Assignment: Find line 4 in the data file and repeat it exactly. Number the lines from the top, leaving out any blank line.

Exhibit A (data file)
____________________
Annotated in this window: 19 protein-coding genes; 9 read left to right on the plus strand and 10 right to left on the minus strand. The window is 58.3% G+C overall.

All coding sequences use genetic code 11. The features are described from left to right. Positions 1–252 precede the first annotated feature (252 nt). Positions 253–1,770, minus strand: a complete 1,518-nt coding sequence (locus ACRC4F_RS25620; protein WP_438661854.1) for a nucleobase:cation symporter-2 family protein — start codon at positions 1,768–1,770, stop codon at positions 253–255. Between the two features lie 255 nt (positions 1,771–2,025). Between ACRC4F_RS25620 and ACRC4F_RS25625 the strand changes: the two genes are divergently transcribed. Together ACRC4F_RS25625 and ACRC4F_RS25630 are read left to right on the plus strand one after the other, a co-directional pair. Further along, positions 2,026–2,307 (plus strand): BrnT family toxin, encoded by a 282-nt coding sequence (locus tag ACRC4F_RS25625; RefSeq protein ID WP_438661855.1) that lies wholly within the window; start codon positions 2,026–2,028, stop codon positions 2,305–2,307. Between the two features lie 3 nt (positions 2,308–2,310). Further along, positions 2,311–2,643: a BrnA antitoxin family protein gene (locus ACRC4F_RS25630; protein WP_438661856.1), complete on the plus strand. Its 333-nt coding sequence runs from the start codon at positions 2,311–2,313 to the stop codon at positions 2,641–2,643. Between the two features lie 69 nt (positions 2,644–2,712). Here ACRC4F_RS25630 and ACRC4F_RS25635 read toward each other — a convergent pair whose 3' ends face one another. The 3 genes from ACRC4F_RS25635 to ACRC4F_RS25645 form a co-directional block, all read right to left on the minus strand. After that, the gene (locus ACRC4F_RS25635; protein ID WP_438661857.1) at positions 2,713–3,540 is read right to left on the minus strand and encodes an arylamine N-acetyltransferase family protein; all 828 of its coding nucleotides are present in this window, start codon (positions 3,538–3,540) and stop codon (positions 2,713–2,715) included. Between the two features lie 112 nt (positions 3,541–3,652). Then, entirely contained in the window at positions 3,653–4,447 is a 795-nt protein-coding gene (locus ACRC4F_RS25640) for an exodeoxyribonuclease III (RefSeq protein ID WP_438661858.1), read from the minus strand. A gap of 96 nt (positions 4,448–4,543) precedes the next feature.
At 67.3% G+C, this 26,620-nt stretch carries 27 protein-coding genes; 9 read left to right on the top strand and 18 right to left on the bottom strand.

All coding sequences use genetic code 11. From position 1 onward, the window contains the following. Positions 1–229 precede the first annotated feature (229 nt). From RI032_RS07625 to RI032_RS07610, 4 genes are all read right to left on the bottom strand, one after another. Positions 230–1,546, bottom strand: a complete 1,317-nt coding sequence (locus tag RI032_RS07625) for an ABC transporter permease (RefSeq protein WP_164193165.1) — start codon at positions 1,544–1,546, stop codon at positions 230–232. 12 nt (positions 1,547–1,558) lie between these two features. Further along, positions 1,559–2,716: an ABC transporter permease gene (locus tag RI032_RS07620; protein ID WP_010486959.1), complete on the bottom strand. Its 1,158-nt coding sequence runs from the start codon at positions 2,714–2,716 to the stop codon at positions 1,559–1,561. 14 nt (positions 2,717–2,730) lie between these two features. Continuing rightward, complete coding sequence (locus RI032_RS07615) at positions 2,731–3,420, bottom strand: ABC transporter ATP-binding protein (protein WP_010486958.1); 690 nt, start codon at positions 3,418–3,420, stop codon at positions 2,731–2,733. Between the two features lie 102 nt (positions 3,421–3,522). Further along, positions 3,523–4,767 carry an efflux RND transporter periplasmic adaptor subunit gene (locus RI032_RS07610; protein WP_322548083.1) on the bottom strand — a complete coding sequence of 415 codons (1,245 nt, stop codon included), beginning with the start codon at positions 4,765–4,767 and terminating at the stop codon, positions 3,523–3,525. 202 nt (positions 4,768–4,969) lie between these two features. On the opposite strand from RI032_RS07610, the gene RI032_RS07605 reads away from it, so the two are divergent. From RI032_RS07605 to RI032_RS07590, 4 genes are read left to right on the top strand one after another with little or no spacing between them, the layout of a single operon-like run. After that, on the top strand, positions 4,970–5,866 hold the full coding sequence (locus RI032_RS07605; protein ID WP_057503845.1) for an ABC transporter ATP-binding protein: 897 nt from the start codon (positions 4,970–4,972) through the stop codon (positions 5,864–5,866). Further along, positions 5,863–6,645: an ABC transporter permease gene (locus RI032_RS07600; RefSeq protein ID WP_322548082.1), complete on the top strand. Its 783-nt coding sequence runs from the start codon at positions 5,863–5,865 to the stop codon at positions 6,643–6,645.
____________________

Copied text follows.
All coding sequences use genetic code 11. From position 1 onward, the window contains the following. Positions 1–229 precede the first annotated feature (229 nt). From RI032_RS07625 to RI032_RS07610, 4 genes are all read right to left on the bottom strand, one after another. Positions 230–1,546, bottom strand: a complete 1,317-nt coding sequence (locus tag RI032_RS07625) for an ABC transporter permease (RefSeq protein WP_164193165.1) — start codon at positions 1,544–1,546, stop codon at positions 230–232. 12 nt (positions 1,547–1,558) lie between these two features. Further along, positions 1,559–2,716: an ABC transporter permease gene (locus tag RI032_RS07620; protein ID WP_010486959.1), complete on the bottom strand. Its 1,158-nt coding sequence runs from the start codon at positions 2,714–2,716 to the stop codon at positions 1,559–1,561. 14 nt (positions 2,717–2,730) lie between these two features. Continuing rightward, complete coding sequence (locus RI032_RS07615) at positions 2,731–3,420, bottom strand: ABC transporter ATP-binding protein (protein WP_010486958.1); 690 nt, start codon at positions 3,418–3,420, stop codon at positions 2,731–2,733. Between the two features lie 102 nt (positions 3,421–3,522). Further along, positions 3,523–4,767 carry an efflux RND transporter periplasmic adaptor subunit gene (locus RI032_RS07610; protein WP_322548083.1) on the bottom strand — a complete coding sequence of 415 codons (1,245 nt, stop codon included), beginning with the start codon at positions 4,765–4,767 and terminating at the stop codon, positions 3,523–3,525. 202 nt (positions 4,768–4,969) lie between these two features. On the opposite strand from RI032_RS07610, the gene RI032_RS07605 reads away from it, so the two are divergent. From RI032_RS07605 to RI032_RS07590, 4 genes are read left to right on the top strand one after another with little or no spacing between them, the layout of a single operon-like run. After that, on the top strand, positions 4,970–5,866 hold the full coding sequence (locus RI032_RS07605; protein ID WP_057503845.1) for an ABC transporter ATP-binding protein: 897 nt from the start codon (positions 4,970–4,972) through the stop codon (positions 5,864–5,866). Further along, positions 5,863–6,645: an ABC transporter permease gene (locus RI032_RS07600; RefSeq protein ID WP_322548082.1), complete on the top strand. Its 783-nt coding sequence runs from the start codon at positions 5,863–5,865 to the stop codon at positions 6,643–6,645.